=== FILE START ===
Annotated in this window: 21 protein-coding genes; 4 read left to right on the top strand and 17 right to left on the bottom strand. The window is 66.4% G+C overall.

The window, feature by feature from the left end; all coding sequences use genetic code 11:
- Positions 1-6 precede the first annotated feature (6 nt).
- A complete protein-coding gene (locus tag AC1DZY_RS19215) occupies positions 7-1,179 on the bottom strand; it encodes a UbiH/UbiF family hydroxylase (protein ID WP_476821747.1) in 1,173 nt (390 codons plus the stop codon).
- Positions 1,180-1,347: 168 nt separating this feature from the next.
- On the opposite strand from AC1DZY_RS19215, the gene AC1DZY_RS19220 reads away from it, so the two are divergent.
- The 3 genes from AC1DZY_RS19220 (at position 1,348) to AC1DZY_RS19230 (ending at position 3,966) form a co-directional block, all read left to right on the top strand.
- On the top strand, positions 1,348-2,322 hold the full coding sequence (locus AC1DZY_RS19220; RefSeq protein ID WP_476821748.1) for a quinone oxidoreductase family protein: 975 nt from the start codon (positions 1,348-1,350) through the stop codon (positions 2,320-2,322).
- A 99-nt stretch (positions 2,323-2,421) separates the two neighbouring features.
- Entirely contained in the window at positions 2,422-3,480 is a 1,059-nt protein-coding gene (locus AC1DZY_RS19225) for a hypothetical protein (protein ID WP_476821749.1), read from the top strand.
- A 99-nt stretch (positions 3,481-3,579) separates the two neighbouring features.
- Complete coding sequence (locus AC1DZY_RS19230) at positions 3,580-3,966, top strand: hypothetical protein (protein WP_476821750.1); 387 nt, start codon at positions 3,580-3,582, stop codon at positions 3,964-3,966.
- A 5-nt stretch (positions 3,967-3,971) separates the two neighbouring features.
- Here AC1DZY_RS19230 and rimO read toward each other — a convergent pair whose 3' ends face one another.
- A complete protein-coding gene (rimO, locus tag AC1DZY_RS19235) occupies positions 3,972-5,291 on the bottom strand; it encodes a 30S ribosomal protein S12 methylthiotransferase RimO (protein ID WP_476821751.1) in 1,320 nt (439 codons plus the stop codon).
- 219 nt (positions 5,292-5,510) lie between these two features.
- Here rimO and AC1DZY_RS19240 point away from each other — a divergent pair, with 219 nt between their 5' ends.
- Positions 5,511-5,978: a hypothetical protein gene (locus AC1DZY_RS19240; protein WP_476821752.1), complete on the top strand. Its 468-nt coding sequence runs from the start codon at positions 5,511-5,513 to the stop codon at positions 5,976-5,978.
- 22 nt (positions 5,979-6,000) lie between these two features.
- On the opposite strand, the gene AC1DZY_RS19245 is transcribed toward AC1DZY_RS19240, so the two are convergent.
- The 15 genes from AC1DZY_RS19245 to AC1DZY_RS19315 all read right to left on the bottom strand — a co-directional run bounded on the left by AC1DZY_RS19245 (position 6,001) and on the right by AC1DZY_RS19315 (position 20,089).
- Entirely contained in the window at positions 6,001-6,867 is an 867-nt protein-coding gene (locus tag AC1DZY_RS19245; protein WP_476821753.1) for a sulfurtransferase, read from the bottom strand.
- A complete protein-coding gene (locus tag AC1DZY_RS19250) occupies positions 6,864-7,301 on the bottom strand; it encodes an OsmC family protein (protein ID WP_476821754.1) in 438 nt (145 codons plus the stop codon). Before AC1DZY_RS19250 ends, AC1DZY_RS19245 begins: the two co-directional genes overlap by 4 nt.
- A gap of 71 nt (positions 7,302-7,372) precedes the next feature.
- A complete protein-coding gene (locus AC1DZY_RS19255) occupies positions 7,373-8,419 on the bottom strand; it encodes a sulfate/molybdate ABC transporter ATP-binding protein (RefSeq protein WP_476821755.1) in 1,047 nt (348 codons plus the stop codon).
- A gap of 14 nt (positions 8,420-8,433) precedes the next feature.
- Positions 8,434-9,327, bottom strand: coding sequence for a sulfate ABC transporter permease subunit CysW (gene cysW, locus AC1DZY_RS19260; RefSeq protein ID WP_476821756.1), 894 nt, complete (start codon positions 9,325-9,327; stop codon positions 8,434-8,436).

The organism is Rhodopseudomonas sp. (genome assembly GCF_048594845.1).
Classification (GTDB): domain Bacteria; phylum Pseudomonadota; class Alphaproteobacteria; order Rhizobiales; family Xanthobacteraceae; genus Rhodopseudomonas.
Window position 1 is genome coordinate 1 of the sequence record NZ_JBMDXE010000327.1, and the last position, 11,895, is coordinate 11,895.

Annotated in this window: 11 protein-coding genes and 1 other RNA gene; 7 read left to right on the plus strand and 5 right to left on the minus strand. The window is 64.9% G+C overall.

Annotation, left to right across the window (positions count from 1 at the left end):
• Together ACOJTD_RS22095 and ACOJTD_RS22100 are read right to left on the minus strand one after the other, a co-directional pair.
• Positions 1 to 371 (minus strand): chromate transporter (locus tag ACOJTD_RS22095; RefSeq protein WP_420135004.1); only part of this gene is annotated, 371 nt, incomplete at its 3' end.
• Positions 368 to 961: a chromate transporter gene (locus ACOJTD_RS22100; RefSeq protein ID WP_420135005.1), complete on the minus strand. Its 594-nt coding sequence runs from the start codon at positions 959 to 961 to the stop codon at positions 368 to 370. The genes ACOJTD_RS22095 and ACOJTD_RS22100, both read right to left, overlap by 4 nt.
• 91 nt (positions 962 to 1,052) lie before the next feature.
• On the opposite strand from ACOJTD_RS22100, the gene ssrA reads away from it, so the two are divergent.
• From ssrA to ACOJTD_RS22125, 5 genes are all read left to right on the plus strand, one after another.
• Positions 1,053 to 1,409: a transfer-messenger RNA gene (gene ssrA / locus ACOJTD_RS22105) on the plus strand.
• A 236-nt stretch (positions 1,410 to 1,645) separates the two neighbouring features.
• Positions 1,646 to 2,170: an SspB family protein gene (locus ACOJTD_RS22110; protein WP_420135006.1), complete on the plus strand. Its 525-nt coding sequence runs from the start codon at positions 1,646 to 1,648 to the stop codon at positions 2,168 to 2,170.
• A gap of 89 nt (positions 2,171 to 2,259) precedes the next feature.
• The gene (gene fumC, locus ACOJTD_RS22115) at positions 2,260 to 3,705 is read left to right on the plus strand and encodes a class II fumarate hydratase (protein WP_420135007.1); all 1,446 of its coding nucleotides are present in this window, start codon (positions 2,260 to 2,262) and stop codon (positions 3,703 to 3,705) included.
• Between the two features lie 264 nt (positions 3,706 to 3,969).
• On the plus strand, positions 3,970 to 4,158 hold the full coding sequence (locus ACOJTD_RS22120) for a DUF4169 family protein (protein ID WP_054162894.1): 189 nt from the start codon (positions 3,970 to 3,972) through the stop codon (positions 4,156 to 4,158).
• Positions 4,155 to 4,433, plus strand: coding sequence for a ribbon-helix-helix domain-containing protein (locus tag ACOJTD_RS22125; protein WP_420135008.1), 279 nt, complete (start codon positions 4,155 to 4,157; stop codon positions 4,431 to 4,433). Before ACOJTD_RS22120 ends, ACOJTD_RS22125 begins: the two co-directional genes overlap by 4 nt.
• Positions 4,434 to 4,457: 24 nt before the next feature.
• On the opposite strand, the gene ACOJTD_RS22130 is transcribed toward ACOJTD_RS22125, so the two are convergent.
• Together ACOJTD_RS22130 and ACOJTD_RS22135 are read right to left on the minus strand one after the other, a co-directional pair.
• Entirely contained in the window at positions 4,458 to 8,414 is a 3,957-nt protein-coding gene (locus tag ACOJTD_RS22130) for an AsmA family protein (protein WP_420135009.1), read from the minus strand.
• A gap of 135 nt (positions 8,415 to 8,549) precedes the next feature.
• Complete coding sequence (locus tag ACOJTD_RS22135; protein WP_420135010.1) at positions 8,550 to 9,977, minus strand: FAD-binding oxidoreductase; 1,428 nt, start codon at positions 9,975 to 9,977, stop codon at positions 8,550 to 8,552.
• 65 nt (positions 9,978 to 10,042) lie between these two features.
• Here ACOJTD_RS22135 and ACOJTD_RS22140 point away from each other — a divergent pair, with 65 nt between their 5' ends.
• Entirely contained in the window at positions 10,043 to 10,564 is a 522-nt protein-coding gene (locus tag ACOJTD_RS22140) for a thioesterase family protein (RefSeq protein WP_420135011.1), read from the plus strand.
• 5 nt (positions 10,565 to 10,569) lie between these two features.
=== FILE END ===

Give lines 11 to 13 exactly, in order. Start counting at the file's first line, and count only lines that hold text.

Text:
- A 99-nt stretch (positions 3,481-3,579) separates the two neighbouring features.
- Complete coding sequence (locus AC1DZY_RS19230) at positions 3,580-3,966, top strand: hypothetical protein (protein WP_476821750.1); 387 nt, start codon at positions 3,580-3,582, stop codon at positions 3,964-3,966.
- A 5-nt stretch (positions 3,967-3,971) separates the two neighbouring features.